Friday, October 23, 2015

Gavan Hill & Harbor Mountain: The Joy of Hiking in Pouring, Sopping Rain in Sitka, Alaska

Yesterday I was determined to do a tough hike, something that would get my heart rate elevated and fill me with a sense of satisfaction. We chose the Gavan Hill & Harbor Mountain loop. The day was wet and overcast all morning. I hoped that once we started hiking that the air might clear a bit. It did not. Instead, the rain drops grew larger and colder and eventually turned to hail. The climb up Gavan Hill was done by climbing a tremendous number of wooden stairs, which alternated with rock work steps. The trail construction clearly took a great deal of ingenuity and stamina in order to complete. At each turn, we were met with more stairs ascending as far as we could see into the foggy day. 

Finally, after "1 mile" from where we started climbing the stairs, we reached the viewpoint. We had been walking at a steady speed for more than 40 minutes, which is why I call into question that it was only 1 mile. This was the view that met us. There was no time to pause and look out at the clouds, because cold began to set in as soon as we stopped moving. We grabbed a chicken salad sandwich out of the backpack and ate while keeping walking. The viewpoint was not at the top, and so the stair climbing continued. 

Here we are at what I thought was finally the top. It wasn't. The fog had once again obscured our view such that I couldn't see the higher points along the ridge ahead. I was to be tricked a number more times. In any case, you can see that I was wearing an especially poor choice of clothing - a white cotton long sleeve. I'm inclined to blame my poor choice of fabric on the running enthusiast and author, Dr Sheehan, who's 1975 book "On Running" touted the virtues of running in a long sleeve cotton turtleneck. Times certainly have changed in regards to running attire. 

The constant rain made it difficult to take photos. This picture of Reed trudging through the wetness gives a good feel for the day.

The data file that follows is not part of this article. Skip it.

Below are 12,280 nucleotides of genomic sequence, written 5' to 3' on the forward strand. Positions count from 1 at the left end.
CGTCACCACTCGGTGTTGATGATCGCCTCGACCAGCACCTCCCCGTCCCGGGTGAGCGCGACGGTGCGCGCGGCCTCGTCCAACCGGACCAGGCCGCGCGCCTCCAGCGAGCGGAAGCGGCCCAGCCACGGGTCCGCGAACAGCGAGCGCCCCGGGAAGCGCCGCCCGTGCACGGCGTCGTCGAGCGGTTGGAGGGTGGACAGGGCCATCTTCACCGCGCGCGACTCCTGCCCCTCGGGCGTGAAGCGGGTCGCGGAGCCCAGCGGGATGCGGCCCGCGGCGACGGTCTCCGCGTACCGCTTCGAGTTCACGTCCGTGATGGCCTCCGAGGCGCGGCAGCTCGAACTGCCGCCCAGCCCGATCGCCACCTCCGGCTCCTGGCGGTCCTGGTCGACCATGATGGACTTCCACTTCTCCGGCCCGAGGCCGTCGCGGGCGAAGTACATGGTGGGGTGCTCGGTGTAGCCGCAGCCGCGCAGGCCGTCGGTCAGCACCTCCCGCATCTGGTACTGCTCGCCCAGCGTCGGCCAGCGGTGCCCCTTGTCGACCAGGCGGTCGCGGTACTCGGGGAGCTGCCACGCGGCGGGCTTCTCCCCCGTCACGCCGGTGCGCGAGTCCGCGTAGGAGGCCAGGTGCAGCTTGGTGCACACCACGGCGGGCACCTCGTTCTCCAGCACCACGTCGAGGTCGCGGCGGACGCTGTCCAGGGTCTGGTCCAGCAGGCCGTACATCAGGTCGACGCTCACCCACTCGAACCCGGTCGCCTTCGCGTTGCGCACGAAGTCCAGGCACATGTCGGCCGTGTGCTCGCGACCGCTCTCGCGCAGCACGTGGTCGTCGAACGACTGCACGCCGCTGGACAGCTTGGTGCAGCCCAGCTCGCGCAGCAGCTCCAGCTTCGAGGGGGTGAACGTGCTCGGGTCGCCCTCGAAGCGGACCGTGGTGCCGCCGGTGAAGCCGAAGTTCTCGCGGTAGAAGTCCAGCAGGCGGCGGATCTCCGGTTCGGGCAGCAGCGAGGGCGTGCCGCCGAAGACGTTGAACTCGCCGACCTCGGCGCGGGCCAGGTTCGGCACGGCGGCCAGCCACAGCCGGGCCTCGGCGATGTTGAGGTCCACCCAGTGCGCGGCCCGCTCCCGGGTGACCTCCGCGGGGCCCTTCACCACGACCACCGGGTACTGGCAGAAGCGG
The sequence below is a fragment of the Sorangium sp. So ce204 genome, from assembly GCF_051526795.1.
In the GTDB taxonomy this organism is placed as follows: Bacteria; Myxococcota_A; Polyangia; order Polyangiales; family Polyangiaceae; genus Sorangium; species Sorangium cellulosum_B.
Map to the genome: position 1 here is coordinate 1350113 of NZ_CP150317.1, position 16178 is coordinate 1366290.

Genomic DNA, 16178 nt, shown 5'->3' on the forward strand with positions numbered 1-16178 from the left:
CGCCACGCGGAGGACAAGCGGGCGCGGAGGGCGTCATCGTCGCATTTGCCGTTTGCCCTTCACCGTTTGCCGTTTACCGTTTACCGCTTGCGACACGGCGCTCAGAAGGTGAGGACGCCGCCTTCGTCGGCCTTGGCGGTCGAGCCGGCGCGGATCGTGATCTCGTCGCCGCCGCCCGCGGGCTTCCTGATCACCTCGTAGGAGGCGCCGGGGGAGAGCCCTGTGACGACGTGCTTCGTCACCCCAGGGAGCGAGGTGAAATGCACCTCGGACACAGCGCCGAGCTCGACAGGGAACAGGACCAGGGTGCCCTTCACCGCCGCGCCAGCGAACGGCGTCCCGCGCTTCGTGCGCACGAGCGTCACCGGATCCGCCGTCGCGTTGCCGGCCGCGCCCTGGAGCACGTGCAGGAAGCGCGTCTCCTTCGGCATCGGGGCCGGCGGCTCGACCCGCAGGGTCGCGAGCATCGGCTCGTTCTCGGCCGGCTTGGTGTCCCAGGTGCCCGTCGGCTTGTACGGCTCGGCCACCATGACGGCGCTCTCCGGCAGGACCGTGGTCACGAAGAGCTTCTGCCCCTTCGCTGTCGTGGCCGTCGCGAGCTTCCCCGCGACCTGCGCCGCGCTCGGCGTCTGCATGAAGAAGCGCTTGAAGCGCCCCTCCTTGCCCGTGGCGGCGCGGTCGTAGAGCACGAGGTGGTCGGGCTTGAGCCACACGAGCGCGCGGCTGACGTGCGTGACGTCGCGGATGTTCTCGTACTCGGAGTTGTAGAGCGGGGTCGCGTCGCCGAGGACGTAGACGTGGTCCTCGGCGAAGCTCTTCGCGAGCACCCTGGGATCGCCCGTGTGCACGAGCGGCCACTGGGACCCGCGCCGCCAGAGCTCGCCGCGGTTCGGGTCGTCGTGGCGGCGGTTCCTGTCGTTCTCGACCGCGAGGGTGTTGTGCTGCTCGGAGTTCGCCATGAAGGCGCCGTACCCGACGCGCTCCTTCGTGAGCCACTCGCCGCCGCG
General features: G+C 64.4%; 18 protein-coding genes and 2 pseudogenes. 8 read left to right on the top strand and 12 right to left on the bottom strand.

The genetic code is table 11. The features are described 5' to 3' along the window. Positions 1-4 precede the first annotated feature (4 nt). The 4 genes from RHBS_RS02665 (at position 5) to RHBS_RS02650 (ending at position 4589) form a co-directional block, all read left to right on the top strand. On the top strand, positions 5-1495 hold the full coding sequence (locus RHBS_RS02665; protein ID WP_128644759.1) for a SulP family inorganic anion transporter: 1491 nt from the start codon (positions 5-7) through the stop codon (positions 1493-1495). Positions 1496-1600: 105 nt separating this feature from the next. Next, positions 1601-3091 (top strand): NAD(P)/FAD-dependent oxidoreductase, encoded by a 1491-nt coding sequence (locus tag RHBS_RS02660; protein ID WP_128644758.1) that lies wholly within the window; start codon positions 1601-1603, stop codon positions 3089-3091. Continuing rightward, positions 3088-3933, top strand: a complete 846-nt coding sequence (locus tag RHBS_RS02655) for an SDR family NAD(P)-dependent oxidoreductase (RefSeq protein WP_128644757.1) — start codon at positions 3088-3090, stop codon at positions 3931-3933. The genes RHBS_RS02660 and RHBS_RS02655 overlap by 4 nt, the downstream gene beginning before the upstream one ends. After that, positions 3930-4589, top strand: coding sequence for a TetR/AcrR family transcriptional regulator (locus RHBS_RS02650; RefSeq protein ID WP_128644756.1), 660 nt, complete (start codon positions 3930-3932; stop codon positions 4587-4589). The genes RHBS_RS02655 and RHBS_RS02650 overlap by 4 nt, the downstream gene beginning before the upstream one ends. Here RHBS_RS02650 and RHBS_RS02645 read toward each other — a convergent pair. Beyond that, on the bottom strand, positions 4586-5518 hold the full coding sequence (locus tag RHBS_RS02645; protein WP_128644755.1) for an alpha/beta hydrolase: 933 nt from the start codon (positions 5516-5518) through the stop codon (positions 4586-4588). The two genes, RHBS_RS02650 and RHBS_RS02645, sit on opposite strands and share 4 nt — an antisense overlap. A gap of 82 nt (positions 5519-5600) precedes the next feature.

Then finally, a bright spot in our day --- we reached the "Shelter" at supposed mile 3. I had expected to find a 3 walled decaying structure such as I encountered in the Pasayten Wilderness on the PNT. Instead, we enjoyed 10 minutes inside of a snug and completely dry respite from the elements. Amazing. We ate our second sandwich, dried prunes and changed into dry shirts and readied ourselves to continue plodding along.

This trail sign brought us a great deal of relief to know that we were going in the correct direction and that we were making progress. 

Satisfaction at having completed the trail portion! Grateful for rain jackets! 

Trail sign at the beginning / our ending of the trail section of our hike. More road walking was ahead. 

This photo above was the view we encountered as we descended the road from the trailhead to Harbor Mountain. The clouds had lifted just enough to be able to see the ocean and physically orient ourselves to our surroundings. We walked about 2+ miles down the road and then were offered a ride from a Forest Service worker, Vaughn. I usually decline rides on principle. This time, though, we gratefully accepted and were treated to a narrated tour back to the town of Sitka. Vaughn had worked in Sitka for 40 years and had plenty to share about his experiences working for the Forest Service, including the recent major landslides which had brought down tons of old growth trees and sediments and had destroyed a home and caused the loss of three lives. Vaughn dropped us off right back at the door to the place where we are staying here in Sitka. Last night I read a Bob Marshall story about exploring along the Koyukuk River near Wiseman, Alaska, in the Brooks Mountain Range. At the end of his story he described getting back to the warmth and dryness of the Road House in Wiseman and being fed. He explained that one of the great parts of adventuring is getting back to safety and warmth afterwards. That's how I felt while showering and eating a warm meal back under a dry roof! 

1 comment:

  1. This gives explanation of how to do the hike in the opposite direction: